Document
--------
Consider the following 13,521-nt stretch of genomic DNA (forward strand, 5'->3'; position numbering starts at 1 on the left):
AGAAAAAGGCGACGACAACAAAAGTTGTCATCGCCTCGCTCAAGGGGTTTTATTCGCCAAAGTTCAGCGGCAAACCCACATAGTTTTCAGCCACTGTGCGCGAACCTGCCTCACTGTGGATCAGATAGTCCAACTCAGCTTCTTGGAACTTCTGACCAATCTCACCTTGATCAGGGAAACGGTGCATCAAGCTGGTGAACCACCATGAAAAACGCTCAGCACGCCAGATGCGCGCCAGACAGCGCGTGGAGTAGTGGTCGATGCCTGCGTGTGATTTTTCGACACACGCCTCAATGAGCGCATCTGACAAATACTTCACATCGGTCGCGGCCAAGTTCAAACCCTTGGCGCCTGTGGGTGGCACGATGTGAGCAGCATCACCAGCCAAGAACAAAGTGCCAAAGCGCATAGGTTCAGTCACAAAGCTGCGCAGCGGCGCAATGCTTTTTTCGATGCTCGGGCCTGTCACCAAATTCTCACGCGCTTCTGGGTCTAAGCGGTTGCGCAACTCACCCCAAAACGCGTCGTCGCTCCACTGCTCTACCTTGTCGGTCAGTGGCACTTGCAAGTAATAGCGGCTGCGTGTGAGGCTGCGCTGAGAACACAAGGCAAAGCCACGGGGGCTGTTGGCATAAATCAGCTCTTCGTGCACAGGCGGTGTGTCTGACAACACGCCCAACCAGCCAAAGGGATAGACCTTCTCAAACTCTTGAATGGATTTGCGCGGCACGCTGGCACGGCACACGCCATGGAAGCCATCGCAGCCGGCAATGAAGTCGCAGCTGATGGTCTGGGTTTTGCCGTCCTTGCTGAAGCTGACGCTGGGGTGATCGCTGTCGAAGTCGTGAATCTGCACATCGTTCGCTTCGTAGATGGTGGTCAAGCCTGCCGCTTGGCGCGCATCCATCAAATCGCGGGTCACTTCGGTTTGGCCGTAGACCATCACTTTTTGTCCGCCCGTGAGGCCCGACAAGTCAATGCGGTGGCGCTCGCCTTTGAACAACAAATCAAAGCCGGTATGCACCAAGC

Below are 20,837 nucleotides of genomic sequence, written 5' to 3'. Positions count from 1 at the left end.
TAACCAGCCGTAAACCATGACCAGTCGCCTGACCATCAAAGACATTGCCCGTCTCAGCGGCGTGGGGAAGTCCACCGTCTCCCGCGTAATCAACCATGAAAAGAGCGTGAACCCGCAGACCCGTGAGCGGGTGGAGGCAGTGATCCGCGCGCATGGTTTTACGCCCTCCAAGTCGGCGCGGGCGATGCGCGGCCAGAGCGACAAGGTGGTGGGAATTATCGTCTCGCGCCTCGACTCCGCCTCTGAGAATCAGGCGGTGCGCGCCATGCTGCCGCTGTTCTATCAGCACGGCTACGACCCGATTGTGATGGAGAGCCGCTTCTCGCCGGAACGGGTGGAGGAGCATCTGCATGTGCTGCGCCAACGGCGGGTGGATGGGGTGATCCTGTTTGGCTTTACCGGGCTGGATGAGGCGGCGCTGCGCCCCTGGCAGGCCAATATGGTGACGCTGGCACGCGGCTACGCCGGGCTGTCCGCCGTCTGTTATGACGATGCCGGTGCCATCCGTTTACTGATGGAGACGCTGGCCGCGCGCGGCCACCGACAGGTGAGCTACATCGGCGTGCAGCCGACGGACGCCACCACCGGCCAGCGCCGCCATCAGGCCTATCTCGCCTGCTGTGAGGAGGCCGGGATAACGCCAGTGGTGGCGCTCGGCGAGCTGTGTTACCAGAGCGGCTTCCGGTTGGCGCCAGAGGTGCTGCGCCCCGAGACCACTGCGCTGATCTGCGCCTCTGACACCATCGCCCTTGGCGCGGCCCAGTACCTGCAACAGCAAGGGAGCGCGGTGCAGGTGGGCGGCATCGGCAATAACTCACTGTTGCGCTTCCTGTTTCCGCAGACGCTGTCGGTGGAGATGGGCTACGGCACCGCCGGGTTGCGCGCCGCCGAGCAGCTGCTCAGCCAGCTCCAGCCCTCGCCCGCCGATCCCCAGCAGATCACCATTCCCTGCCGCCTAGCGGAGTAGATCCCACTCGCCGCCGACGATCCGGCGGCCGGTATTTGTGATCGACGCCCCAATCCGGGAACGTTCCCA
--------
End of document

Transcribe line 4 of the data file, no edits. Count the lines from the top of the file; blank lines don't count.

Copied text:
TAACCAGCCGTAAACCATGACCAGTCGCCTGACCATCAAAGACATTGCCCGTCTCAGCGGCGTGGGGAAGTCCACCGTCTCCCGCGTAATCAACCATGAAAAGAGCGTGAACCCGCAGACCCGTGAGCGGGTGGAGGCAGTGATCCGCGCGCATGGTTTTACGCCCTCCAAGTCGGCGCGGGCGATGCGCGGCCAGAGCGACAAGGTGGTGGGAATTATCGTCTCGCGCCTCGACTCCGCCTCTGAGAATCAGGCGGTGCGCGCCATGCTGCCGCTGTTCTATCAGCACGGCTACGACCCGATTGTGATGGAGAGCCGCTTCTCGCCGGAACGGGTGGAGGAGCATCTGCATGTGCTGCGCCAACGGCGGGTGGATGGGGTGATCCTGTTTGGCTTTACCGGGCTGGATGAGGCGGCGCTGCGCCCCTGGCAGGCCAATATGGTGACGCTGGCACGCGGCTACGCCGGGCTGTCCGCCGTCTGTTATGACGATGCCGGTGCCATCCGTTTACTGATGGAGACGCTGGCCGCGCGCGGCCACCGACAGGTGAGCTACATCGGCGTGCAGCCGACGGACGCCACCACCGGCCAGCGCCGCCATCAGGCCTATCTCGCCTGCTGTGAGGAGGCCGGGATAACGCCAGTGGTGGCGCTCGGCGAGCTGTGTTACCAGAGCGGCTTCCGGTTGGCGCCAGAGGTGCTGCGCCCCGAGACCACTGCGCTGATCTGCGCCTCTGACACCATCGCCCTTGGCGCGGCCCAGTACCTGCAACAGCAAGGGAGCGCGGTGCAGGTGGGCGGCATCGGCAATAACTCACTGTTGCGCTTCCTGTTTCCGCAGACGCTGTCGGTGGAGATGGGCTACGGCACCGCCGGGTTGCGCGCCGCCGAGCAGCTGCTCAGCCAGCTCCAGCCCTCGCCCGCCGATCCCCAGCAGATCACCATTCCCTGCCGCCTAGCGGAGTAGATCCCACTCGCCGCCGACGATCCGGCGGCCGGTATTTGTGATCGACGCCCCAATCCGGGAACGTTCCCA